A: State law (CA Civil Code section 1950.5) gives your landlord 21 days to provide an itemized accounting of the disposition of your security deposit and return the balance. Now that that time has elapsed, you should write to your landlord requesting the return of your deposit by a certain date. It's a good idea to give him a reasonable deadline, say a week, and then if you get no response or an unsatisfactory one, you may proceed by taking him to small claims court. Alternatively, you could file a petition with the Rent Board, but since the Board has no power to enforce a decision in your favor once you have moved out of the apartment, you might have to sue in small claims court if the landlord does not pay. You may contact Small Claims Legal Advisors at (510) 893-7160 or visit http://www.alameda.courts.ca.gov/Pages.aspx/Small-Claims for more information.
Q: I moved into a house with three other roommates two years ago. We each paid one roommate $500 for the security deposit, and he, in turn, paid the landlord $2000. Now I am moving out and I want my security deposit back, but our landlord says he doesn't have to return it until my roommates move out. Is that correct?
Yes. According to Rent Board Regulation 706, a landlord is not required to refund any portion of a security deposit until he has recovered possession of the unit, i.e., until the unit is vacant. Because there is no telling when the unit will be vacant, especially if roommates are replaced as each one moves out, you should ask for your share of the security deposit from the remaining tenants or from your replacement, if there is one.
Q: When I moved into a rental house more than 20 years ago, I paid the first and last month's rent. Of course the rent was much lower at that time. I am moving out of the house in a month, and my landlord says that I owe the difference between today's rent and the "last month's rent" I paid when I moved in. Do I have to pay this difference? He has been holding that money for 20 years. Shouldn't he have to pay me some kind of interest, and if so, how much should I get?
Your landlord is correct in asking for the difference between today's rental rate and the monthly rate in effect 20 years ago. Under California Civil Code section 1950.5(b), a security deposit is defined as "any payment, fee, deposit or charge, including but not limited to an advanced payment of the rent..." so the money paid at the beginning of the tenancy was a security deposit rather than the actual rent payment that would be due during the final month of your tenancy. Thus, you are obligated to pay your landlord the current rental rate for the last month of your tenancy, not the monthly rate you paid when you first moved in. The landlord is prohibited by Rent Board Regulations from increasing the security deposit during your tenancy.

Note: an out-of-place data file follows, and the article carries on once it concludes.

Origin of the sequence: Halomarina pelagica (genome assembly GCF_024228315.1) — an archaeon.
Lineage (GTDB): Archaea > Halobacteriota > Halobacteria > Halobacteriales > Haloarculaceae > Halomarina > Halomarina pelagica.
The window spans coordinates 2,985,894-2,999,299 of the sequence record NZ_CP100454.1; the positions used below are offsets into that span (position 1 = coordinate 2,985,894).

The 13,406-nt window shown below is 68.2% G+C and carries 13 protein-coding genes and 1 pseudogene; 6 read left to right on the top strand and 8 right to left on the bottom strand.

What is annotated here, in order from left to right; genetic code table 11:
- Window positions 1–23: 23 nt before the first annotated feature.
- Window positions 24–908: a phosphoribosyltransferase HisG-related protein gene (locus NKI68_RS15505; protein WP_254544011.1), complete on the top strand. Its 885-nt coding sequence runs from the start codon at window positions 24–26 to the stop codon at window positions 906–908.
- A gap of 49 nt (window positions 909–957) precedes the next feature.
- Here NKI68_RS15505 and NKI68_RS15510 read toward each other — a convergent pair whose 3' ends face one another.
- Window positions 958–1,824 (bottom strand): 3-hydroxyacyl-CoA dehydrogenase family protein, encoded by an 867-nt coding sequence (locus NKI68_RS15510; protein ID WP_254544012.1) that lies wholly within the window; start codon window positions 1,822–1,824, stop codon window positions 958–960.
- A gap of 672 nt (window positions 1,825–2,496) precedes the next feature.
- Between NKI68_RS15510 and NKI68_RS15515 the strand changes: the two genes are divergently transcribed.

Tenants should also be aware that a landlord is under no obligation to allow a tenant to use the deposit to cover the rent for the final month of a tenancy and can require tenants to make a final rent payment even though part of their deposit was referred to as "last month's rent" when the tenancy began. Of course, tenants can always ask the landlord to allow the deposit to be applied in that manner.
Q: My building was completed a year ago and I moved in shortly thereafter. I know my unit's considered a "newly constructed rental." Now my landlord wants me to sign a new lease that has several substantive changes, including a $100 rent increase, a $250 increase in the security deposit and a note telling me that he was no longer responsible for keeping security deposits separate from general funds or for paying interest on my deposit. Can he do all these things?
Since new construction is exempt from the rent ceiling provisions of the Ordinance, there is no limit on the amount your landlord can raise the rent when your lease expires. New construction is not, however, exempt from the requirement that security deposits be held in interest bearing accounts and that interest on deposits be refunded in December of each year. Furthermore, Regulation 705 prohibits a landlord from increasing a security deposit during a tenancy. Finally, new construction is not exempt from compliance with the good cause for eviction provisions of the Ordinance. Therefore, you cannot be evicted for refusing to sign a lease that is materially different from your current lease.